Seven to Eternity

If Robert Jordan wrote comics, what he came up with would probably look a lot like Seven to Eternity. A gorgeous mix of western and fantasy tropes, Rick Remender’s tale of morality and temptation is an example of world-building that every other comic writer should read while taking detailed notes. In a dying world, an exiled knight named Adam Osidis is tasked with capturing a demagogue known as the God of Whispers, (also known as Garlis or The Mud King) and taking him to a place where his power will be stripped from him and the world will be freed. What starts out as a simple story in the vein of 3:10 to Yuma takes many turns and bends until the readers finds their sympathies pulled in wholly unexpected directions. Garlis rules the world by joining his soul to those who hear his offer and accept it, so what will happen when he offers Adam maybe more than even he can refuse? A movie with a high enough FX budget to realize the unique and imaginative visualizations of magic, some great make-up artists to create the various creatures present in the book, and some choice casting could be not only a blockbuster, but keep the writing intact and I’m just gonna say it; you’ve got Oscar bait.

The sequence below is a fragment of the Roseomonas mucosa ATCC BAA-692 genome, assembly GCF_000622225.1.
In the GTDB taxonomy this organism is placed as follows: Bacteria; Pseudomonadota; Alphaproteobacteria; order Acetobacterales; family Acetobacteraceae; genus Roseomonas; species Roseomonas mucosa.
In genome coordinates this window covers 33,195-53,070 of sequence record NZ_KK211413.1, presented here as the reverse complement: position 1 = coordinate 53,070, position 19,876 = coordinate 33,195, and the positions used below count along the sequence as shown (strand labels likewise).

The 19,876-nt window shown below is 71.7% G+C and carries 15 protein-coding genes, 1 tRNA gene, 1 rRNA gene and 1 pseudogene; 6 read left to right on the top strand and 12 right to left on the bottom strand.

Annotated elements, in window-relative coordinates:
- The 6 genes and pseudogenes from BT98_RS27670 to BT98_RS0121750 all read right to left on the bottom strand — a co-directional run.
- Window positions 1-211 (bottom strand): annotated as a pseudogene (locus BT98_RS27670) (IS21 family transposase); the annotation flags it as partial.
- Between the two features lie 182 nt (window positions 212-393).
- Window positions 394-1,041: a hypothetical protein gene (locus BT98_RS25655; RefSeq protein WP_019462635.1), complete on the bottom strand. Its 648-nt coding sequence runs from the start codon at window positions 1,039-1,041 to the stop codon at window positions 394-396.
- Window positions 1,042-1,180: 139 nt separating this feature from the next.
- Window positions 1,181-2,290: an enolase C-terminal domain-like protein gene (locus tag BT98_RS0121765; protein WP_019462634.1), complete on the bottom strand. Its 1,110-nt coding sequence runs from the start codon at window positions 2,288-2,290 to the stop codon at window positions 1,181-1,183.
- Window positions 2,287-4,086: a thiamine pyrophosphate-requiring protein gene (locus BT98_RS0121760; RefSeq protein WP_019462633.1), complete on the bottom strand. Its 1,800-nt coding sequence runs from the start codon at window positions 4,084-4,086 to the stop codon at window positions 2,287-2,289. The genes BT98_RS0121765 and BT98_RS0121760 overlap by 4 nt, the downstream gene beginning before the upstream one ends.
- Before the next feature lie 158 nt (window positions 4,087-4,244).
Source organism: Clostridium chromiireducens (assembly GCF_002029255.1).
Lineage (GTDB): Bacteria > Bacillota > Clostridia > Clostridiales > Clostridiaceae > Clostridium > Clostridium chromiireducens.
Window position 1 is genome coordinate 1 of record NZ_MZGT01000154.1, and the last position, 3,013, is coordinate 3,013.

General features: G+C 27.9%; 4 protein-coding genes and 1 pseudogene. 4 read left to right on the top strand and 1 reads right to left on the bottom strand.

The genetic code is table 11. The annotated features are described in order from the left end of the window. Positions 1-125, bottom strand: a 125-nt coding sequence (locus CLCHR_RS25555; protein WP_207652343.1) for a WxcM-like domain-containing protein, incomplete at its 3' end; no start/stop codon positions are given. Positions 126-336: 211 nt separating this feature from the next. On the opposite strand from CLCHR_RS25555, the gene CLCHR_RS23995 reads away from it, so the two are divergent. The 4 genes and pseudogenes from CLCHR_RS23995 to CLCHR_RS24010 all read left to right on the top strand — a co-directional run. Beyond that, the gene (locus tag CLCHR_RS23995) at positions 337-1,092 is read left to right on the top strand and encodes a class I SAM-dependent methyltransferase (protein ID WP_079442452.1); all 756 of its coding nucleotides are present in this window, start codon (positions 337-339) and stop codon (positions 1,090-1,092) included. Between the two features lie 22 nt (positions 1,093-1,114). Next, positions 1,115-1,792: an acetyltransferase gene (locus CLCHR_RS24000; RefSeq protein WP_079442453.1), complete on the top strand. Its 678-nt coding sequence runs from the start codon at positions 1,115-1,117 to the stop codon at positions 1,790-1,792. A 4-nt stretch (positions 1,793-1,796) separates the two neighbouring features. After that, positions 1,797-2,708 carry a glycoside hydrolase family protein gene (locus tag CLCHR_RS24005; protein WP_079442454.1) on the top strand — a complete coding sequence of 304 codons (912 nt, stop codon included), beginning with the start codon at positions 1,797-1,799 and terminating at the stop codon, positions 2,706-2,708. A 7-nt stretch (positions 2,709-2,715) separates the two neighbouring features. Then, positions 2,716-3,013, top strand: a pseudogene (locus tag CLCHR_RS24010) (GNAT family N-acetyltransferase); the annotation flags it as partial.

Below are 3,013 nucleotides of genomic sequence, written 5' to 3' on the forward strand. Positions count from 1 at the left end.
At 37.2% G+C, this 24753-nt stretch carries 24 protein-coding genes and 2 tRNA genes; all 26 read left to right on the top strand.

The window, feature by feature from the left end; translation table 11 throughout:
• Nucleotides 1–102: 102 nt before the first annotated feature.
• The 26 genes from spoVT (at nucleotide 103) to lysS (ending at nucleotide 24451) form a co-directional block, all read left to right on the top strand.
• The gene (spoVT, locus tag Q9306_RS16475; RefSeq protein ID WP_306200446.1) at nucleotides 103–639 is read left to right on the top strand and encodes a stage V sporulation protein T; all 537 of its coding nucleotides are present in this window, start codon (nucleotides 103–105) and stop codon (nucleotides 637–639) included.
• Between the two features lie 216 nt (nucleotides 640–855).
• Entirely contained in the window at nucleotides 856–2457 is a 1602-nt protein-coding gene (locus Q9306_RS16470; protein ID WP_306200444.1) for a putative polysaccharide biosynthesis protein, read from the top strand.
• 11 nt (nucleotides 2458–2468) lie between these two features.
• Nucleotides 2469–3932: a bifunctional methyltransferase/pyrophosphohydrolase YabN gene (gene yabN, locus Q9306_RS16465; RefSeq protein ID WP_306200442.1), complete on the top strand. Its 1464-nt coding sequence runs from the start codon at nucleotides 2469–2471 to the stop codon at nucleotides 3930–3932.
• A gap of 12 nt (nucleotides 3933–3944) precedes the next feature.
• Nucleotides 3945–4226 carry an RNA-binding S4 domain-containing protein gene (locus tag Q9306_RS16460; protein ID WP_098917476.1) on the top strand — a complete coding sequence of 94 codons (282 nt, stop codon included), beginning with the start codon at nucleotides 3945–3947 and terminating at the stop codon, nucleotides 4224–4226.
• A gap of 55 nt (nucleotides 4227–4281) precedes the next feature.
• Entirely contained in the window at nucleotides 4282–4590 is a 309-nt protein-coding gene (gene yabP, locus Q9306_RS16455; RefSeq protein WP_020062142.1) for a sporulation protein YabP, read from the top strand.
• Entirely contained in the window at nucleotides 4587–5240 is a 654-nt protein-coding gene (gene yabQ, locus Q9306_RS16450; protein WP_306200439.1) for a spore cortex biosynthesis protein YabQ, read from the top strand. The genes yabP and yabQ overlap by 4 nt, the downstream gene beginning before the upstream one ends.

Crimson

Alex Elder is a typical if somewhat overly moody teenage boy. Of course things got really weird for him after he died. The late Brian Augustyn’s tale of a teenage vampire and the world he finds himself unwillingly and violently drawn into is a prime example of legendary penciler Humberto Ramos’ gorgeous artwork, but also a super ambitious horror/adventure story encompassing not only vampires but also werewolves, dragons, a coven of monster hunters, the knights templar, angels, demons, the devil, and God himself. As Alex is guided by vampire BFF Joe and a Grigori named Ekimus, he begins to realize he has been granted abilities no other vampire has, and he’ll be called to use them to save all of creation from the machinations of Lisseth, the mother of all vampires. The epic story, which goes all the way back to the biblical creation, would lend itself fabulously to multiple entries in an ongoing film saga, even beyond the source material, as a lot of future arcs were hinted at in the final issue but never realized.

And there you have it. Are there any indie books we missed? Feel free to mercilessly dress us down over it in the comments!